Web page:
• Massive_Allan_Border_Fan on April 26, 2012, 1:56 GMT

    Good article. Cowan was given his chance because he had enjoyed a streak of good form in Sheffield Shield cricket rather than being seen as the next big thing. It would not be unreasonable to drop him back to first class cricket to try and regain this form. Klinger would be worth a try in his place, and Khawaja could also get another look-in at number 3 if Watto returned to opening bat. Phil Hughes unfortunately doesn't seem to cope with test cricket despite some occasional brilliance at this level.

  • bobagorof on April 26, 2012, 1:14 GMT

    150 is hardly a tough mark - over the 6 innings that each Australian batsman has faced, it's an average of 25. It's good to see that each player has contributed in some way, so that we're not just relying on the same one or two guys each time, but it also means that it will be tough to drop people who are underperforming. I'm a bit fan of Hussey's but he's had one score of note on tour and a bunch of 20s. After a good home summer, he and Ponting (the 2 old hands) would have been looking for greater consistency.

  • RJHB on April 26, 2012, 1:05 GMT

    RandyOZ, I agree Wason needs to be dropped down the order,perhaps even as far as 7. I don't care what his potential is any longer, he ain't 22, his record just isn't that of a top order batsmen, or atleast what it should be. Clarke needs to be left where he is because thats where he makes his runs, why stuff that up? I'm not sure about Cowan either but again,name his replacement??? Its not an interim team as much as still a team in transition but I take your point.

  • Draconarius on April 26, 2012, 0:53 GMT

    Great article. The constant criticism levelled at the lads by the public is becoming ridiculous, especially when -- as said here -- the team is, in fact, performing well. Not all at once, but in the last two series every member (save the former number 3) has contributed. What more do people want?

  • PBs09 on April 26, 2012, 0:49 GMT

    You know you're irrelevant when your catches are highlighted as the only meaningful contribution you provide to the side. Also, could someone explain why Brad Hodge's never been given an extended run at the test level?

  • Wefinishthis on April 26, 2012, 0:34 GMT

    When 2 of your top 3 batsmen average in the low-mid 30's and the other in the 40's, then your 4th is an ageing batsman on the decline who has also been averaging in line with that for the past few years, it's really no surprise at all to see so many top order collapses exposing the middle order, we just need to get used to it. I'd be happy with Clarke at 4, and Watson/Hussey at 5/6. Cowan definitely needs to go, he is obviously struggling at this level and couldn't even perfom against a woeful Indian side on his home pitches. None of this would have been a problem had the selectors taken my advice since D Hussey and C Rogers would have been in the team at least 2 years ago.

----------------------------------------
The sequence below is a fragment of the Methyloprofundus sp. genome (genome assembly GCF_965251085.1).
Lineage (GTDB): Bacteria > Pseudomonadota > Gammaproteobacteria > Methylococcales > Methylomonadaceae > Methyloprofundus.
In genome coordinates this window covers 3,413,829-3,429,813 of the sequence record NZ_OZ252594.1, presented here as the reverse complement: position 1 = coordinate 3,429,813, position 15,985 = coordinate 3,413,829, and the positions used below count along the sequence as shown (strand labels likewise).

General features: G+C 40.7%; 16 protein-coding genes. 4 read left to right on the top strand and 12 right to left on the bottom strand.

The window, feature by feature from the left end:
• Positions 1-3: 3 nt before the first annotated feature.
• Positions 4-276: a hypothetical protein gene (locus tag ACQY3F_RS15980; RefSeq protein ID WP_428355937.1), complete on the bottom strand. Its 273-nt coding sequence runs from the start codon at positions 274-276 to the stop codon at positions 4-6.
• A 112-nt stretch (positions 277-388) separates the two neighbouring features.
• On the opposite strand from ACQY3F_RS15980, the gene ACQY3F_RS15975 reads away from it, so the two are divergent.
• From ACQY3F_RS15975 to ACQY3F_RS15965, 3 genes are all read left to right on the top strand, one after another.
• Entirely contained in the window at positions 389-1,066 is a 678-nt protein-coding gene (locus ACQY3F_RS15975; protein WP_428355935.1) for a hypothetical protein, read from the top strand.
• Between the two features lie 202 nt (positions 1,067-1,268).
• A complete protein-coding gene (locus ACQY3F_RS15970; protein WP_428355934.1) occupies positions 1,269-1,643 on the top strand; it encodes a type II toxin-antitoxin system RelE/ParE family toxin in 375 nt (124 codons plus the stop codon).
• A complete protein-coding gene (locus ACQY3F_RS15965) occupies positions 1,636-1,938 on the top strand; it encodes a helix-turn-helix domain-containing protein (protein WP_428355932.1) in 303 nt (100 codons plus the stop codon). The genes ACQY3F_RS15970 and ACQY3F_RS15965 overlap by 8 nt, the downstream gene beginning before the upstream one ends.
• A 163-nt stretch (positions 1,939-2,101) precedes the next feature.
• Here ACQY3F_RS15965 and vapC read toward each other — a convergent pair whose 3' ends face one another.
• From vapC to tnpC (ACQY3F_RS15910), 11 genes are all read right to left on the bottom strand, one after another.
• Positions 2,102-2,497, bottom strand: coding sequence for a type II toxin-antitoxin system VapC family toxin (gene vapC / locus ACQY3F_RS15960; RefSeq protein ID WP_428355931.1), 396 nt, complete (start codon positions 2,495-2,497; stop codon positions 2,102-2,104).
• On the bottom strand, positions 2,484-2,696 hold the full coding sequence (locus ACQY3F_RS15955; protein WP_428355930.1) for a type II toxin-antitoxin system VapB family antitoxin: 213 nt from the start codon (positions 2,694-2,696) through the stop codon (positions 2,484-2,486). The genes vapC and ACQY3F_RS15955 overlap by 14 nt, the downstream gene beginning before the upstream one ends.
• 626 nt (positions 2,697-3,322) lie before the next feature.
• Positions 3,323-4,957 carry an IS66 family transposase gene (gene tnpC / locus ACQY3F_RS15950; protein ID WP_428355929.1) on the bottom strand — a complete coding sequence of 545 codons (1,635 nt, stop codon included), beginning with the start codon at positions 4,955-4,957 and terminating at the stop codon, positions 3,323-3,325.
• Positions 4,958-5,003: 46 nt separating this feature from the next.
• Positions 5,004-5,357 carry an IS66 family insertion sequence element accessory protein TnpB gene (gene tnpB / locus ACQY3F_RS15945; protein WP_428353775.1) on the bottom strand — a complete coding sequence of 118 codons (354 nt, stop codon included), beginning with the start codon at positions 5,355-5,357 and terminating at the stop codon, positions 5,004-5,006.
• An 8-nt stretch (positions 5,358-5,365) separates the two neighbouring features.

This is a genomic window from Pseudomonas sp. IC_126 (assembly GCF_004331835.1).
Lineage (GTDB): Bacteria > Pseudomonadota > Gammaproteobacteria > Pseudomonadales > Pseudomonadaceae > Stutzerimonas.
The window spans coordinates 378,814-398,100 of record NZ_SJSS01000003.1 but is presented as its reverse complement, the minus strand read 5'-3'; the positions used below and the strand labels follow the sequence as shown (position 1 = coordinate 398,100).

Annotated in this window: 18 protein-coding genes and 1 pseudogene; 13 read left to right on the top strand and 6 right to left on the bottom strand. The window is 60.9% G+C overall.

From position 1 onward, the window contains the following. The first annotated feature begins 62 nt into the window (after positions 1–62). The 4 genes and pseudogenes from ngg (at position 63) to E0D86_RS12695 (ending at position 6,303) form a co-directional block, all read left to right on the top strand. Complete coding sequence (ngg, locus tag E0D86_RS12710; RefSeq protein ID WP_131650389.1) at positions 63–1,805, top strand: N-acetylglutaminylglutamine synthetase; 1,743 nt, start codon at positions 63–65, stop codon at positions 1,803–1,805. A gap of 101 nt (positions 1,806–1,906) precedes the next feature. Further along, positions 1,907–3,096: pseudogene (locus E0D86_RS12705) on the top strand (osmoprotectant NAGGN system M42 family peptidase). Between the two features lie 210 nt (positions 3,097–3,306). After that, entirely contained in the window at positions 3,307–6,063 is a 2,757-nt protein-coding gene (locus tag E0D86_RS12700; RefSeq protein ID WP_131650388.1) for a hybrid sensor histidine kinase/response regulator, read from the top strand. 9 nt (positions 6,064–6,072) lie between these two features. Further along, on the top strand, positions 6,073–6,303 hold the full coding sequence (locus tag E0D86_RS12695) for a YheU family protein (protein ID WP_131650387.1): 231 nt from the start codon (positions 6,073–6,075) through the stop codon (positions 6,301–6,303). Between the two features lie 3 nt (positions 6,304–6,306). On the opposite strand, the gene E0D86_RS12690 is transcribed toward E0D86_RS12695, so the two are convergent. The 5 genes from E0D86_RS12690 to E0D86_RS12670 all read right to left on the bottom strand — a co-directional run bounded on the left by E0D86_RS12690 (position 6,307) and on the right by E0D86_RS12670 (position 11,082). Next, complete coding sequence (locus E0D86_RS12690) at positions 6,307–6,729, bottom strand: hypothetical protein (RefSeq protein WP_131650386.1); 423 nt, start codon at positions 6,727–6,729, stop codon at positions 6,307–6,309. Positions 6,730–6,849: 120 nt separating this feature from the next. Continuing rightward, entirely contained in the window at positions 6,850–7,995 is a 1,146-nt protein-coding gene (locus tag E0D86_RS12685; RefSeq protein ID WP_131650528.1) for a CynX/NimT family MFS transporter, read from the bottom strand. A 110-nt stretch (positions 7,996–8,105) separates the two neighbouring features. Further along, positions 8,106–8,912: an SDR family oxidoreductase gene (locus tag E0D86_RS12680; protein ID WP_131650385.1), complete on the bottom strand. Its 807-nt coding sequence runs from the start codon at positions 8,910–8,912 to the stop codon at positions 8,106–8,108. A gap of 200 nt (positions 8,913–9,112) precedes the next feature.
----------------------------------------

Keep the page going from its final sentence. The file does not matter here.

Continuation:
• on April 26, 2012, 0:33 GMT

    The pitches that the Australians are playing on in the West Indies are completely unlike anything that Ed Cowan would have played on in Australia. He has made a name for himself first surviving, then flourishing on the seaming greentop that is Bellerive, in conditions akin to those seen in England. With an Ashes campaign scarcely more than a year away it seems foolhardy to throw him on the scrapheap without an obvious replacement evident. In a lineup which is failing more often than succeeding yet continuing to score enough runs for the true stars of this Australian cricket incarnation; the bowlers; to win the game, recognising the importance of stability is important. Ed Cowan is a mature, intelligent influence within the team and well worth sticking with.

  • dunger.bob on April 26, 2012, 0:23 GMT

    @ RandyOz : I agree that we have to get the batting straightened out, but I'd just like to say that it is far, far, .. far easier to say than to do. The only way to have a truly hot-shot batting line-up is to stuff it full of top class batsmen and I just don't think we have too many in the wings. I don't think you can teach, train or coach a second tier batsmen how to go the extra step and become one of the elite. .... I reckon they will bring David Hussey in when Ricky retires. Not because they necessarily want to. More because they pretty much have to. They were hoping Shaun Marsh was the answer because there is no-one else knocking the door down but thats not going to work, ever. ... one thing this has done for me is to raise my appreciation of just how powerful that Hayden/Langer led batting side was and how lucky we were to have them at the same time as McGrath and Warne. .. a once in a lifetime gathering of talent not likely to be matched any time soon in Australia.

  • on April 26, 2012, 0:15 GMT

    I agree JJdn, I'm not certain about the 2 openers but I do not want to change them, Cowan keeps seeing off the new ball so I'd rather stick with him, thinking that the scores will come with more experience, Warner has won us some games so I want to give him an extended run as well.

    We've had some tumbles of wickets but have avoided the full blown collapses lately so that's good. These aren't easy wickets to bat on. It's easy to say drop everyone but who do you replace them with? Ponting survived his long slump because the runs weren't being made in Shield cricket to demand his place.

    We've not lost a series since Clarke took over the captaincy so they're clearly doing a few things well, even if some of the losses have been quite outlandish!

  • on April 26, 2012, 0:07 GMT

    Drop Warner and Ponting, replace with Forrest and D. Hussey. Problem solved.

  • chicko1983 on April 26, 2012, 0:06 GMT

    RandyOZ we have been batting well given the conditions. As the report highlights, all Aussie batsmen have scored 147 runs + yet the Windies only have Chanderpaul to have reached that mark. I dont think you can reasonably expect 500 run scores in every innings on all types of pitches. Another series win coming up for the Aussies and Clarkey. Well done.